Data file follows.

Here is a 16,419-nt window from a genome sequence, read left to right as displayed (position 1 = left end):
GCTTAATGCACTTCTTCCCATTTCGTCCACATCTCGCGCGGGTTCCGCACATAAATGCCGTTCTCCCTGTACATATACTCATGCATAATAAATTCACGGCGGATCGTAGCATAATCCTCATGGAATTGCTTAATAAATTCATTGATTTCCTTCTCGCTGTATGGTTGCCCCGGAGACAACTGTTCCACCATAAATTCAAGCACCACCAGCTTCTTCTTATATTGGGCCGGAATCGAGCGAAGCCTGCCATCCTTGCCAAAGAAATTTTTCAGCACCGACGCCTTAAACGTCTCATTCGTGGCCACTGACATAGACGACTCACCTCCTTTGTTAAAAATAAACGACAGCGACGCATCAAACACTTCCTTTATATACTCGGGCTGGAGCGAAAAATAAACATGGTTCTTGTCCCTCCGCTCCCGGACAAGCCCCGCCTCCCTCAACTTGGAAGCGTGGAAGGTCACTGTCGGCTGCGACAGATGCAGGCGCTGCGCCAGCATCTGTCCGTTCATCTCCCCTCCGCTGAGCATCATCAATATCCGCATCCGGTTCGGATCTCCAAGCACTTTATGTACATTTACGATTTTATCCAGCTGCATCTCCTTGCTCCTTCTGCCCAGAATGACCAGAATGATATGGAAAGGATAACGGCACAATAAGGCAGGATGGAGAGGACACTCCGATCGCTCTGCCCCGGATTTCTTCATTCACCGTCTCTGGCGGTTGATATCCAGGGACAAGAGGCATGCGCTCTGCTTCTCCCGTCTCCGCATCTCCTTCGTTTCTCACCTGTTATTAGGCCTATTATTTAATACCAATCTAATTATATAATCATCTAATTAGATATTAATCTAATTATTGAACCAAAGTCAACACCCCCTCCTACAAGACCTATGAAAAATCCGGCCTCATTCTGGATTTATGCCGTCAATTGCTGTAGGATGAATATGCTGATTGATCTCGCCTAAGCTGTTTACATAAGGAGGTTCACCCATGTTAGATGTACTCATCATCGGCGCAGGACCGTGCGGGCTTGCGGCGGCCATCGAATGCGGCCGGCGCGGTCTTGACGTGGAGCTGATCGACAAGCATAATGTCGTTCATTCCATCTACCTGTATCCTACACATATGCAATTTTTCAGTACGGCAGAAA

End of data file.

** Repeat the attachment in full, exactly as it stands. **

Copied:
Here is a 16,419-nt window from a genome sequence, read left to right as displayed (position 1 = left end):
GCTTAATGCACTTCTTCCCATTTCGTCCACATCTCGCGCGGGTTCCGCACATAAATGCCGTTCTCCCTGTACATATACTCATGCATAATAAATTCACGGCGGATCGTAGCATAATCCTCATGGAATTGCTTAATAAATTCATTGATTTCCTTCTCGCTGTATGGTTGCCCCGGAGACAACTGTTCCACCATAAATTCAAGCACCACCAGCTTCTTCTTATATTGGGCCGGAATCGAGCGAAGCCTGCCATCCTTGCCAAAGAAATTTTTCAGCACCGACGCCTTAAACGTCTCATTCGTGGCCACTGACATAGACGACTCACCTCCTTTGTTAAAAATAAACGACAGCGACGCATCAAACACTTCCTTTATATACTCGGGCTGGAGCGAAAAATAAACATGGTTCTTGTCCCTCCGCTCCCGGACAAGCCCCGCCTCCCTCAACTTGGAAGCGTGGAAGGTCACTGTCGGCTGCGACAGATGCAGGCGCTGCGCCAGCATCTGTCCGTTCATCTCCCCTCCGCTGAGCATCATCAATATCCGCATCCGGTTCGGATCTCCAAGCACTTTATGTACATTTACGATTTTATCCAGCTGCATCTCCTTGCTCCTTCTGCCCAGAATGACCAGAATGATATGGAAAGGATAACGGCACAATAAGGCAGGATGGAGAGGACACTCCGATCGCTCTGCCCCGGATTTCTTCATTCACCGTCTCTGGCGGTTGATATCCAGGGACAAGAGGCATGCGCTCTGCTTCTCCCGTCTCCGCATCTCCTTCGTTTCTCACCTGTTATTAGGCCTATTATTTAATACCAATCTAATTATATAATCATCTAATTAGATATTAATCTAATTATTGAACCAAAGTCAACACCCCCTCCTACAAGACCTATGAAAAATCCGGCCTCATTCTGGATTTATGCCGTCAATTGCTGTAGGATGAATATGCTGATTGATCTCGCCTAAGCTGTTTACATAAGGAGGTTCACCCATGTTAGATGTACTCATCATCGGCGCAGGACCGTGCGGGCTTGCGGCGGCCATCGAATGCGGCCGGCGCGGTCTTGACGTGGAGCTGATCGACAAGCATAATGTCGTTCATTCCATCTACCTGTATCCTACACATATGCAATTTTTCAGTACGGCAGAAA